This is a site where vehicles are donated to the Texas CAN! Academy. They go through a couple hundred vehicles a week and it is primarily an in-person auction in Arlington TX on Saturday mornings. They also sell non-running vehicles in Dallas on Wednesdays, sealed bid. It's a very nice setup they have and they do drive the running vehicles through the lanes like a car dealer auction! I haven't bought a car here yet but I was in attendance when I took a friend there to get something and he picked up a running '86 Pontiac for $200 plus TT&L and the buyer's fee. The buyer's fee on cars under $2000 is somewhere from $31 to $211 depending on the final bid price. They do collect tax, title, and license plate fees right there at the auction so you don't have to go to the tax office to do all that. It's like buying from a car dealer, really, but the negotiation is on the auction floor and you don't pay anything more than you're willing to. Someone else bids higher, they want it more than you. The auctioneer will mention major problems with the car and you'll be able to see it drive through anyway. If it won't start, they sell it as is where it sits and those go the cheapest! Most of the non-running vehicles sell for $300 or less!

I have purchased 11 different vehicles from eBay auctions since 1998. A Dodge Shadow for $100. A Toyota Tercel for $300. A Ford pickup for $406. A Dodge Durango for $1775. And my beloved Torino was a mere $355. Many more and excluding the Durango they were all $406 or less. Fees are higher these days and cars generally don't sell for much less than $300 anymore, but you can get some incredible deals (like our Durango and my Torino) if you know what to look for!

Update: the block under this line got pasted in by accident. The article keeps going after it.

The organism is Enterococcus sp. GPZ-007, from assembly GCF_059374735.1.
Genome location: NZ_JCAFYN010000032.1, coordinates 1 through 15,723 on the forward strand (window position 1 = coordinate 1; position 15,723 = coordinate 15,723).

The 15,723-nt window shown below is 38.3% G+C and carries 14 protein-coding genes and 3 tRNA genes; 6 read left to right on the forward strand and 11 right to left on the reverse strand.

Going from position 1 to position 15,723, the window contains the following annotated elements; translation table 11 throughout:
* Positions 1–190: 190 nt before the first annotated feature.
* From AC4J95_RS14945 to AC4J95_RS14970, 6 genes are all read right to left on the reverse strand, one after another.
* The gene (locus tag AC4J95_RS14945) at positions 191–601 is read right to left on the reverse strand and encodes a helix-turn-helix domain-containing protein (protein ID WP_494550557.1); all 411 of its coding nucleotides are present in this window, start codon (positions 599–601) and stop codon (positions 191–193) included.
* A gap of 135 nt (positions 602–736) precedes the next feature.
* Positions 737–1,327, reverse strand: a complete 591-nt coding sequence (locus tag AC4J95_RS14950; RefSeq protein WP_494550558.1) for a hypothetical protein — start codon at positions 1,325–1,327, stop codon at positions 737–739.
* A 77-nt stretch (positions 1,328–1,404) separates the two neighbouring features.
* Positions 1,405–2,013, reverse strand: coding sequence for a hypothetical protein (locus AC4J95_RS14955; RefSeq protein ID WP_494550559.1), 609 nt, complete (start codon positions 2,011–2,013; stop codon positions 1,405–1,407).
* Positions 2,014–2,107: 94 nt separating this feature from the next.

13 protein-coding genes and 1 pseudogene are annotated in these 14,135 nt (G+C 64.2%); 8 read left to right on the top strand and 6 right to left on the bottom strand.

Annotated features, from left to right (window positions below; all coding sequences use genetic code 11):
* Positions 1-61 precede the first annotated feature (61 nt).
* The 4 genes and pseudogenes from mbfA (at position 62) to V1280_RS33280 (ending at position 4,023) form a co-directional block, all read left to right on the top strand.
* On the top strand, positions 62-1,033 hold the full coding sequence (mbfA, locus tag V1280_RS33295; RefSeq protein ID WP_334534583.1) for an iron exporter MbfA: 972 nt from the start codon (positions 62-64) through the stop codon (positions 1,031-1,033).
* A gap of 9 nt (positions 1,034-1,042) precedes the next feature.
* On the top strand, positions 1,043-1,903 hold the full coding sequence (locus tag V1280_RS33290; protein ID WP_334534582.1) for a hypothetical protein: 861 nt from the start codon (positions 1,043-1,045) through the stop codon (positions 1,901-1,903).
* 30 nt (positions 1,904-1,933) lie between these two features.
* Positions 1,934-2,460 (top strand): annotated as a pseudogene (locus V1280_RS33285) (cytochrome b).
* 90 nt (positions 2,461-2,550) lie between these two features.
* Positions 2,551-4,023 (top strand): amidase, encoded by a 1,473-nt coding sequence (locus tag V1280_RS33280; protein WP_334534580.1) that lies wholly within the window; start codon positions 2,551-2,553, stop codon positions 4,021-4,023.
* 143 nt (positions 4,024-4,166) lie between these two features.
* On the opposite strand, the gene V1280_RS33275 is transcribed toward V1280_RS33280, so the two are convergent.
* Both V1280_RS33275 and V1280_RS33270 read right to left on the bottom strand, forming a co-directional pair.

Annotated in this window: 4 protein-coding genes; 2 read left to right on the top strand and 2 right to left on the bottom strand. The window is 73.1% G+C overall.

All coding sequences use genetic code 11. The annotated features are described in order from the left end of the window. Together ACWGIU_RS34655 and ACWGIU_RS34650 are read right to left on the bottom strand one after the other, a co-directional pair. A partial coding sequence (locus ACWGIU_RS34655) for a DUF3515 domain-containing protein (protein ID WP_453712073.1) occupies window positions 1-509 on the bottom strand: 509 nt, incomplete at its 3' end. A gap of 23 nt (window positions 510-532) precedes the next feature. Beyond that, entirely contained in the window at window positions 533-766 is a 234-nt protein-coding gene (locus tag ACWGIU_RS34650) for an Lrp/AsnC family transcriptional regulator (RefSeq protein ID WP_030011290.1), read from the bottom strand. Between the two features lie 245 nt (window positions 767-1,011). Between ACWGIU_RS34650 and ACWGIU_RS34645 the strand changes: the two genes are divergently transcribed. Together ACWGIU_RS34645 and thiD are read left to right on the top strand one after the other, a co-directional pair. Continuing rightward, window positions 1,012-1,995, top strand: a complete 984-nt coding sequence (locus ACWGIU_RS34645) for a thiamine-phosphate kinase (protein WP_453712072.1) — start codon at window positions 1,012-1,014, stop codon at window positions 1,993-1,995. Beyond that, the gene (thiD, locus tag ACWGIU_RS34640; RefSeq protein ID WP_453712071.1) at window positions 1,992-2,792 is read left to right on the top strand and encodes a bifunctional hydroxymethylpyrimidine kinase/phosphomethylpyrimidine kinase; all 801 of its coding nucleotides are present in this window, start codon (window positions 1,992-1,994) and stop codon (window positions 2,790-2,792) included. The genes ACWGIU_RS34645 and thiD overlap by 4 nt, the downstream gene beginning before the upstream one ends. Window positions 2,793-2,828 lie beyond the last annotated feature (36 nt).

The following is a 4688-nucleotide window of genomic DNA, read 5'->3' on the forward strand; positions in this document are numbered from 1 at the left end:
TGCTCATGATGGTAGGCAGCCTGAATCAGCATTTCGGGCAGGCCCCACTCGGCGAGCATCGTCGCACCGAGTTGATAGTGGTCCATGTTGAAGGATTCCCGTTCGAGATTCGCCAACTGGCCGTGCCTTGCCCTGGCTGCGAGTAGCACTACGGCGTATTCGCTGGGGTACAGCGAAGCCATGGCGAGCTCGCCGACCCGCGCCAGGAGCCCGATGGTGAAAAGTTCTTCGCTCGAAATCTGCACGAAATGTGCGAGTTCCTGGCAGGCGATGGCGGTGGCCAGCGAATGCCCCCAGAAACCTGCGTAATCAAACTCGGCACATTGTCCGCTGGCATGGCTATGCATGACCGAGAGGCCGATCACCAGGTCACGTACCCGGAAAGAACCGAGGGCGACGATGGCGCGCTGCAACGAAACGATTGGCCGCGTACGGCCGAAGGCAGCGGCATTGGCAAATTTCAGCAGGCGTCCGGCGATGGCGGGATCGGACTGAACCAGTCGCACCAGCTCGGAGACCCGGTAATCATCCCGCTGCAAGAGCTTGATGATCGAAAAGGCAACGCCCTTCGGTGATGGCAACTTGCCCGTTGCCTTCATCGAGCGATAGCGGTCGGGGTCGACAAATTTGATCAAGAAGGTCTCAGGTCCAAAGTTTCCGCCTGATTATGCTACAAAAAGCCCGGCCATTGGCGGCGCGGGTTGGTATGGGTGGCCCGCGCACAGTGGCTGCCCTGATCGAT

There are literally hundreds or thousands more across the country. Call up some wrecker services in your area. Call the police department. Call your local school districts. Ask them when they dispose of their vehicles or equipment and they'll likely give you a date and time, a website, or a phone number for an auctioneer and then you can go get whatever you want!

Sunday, September 6, 2009

"Hey, I bought a cheap ass car and it what?"

I'll assume you did your homework on this one. When you bought that car, you checked it over top to bottom for the important stuff. If the check engine light was on, you opened the hood to make sure the engine was still there. If it wouldn't go in reverse, you checked the angle of your leg and foot to the ground so you could Flintstone out of spots in Wal-Mart when you were too stupid to pull through. If the body was rusty you made sure you had enough duct tape to cover the rockers so your thighs wouldn't get wet when you splashed through foot-deep puddles at 45mph. You checked ALL that out.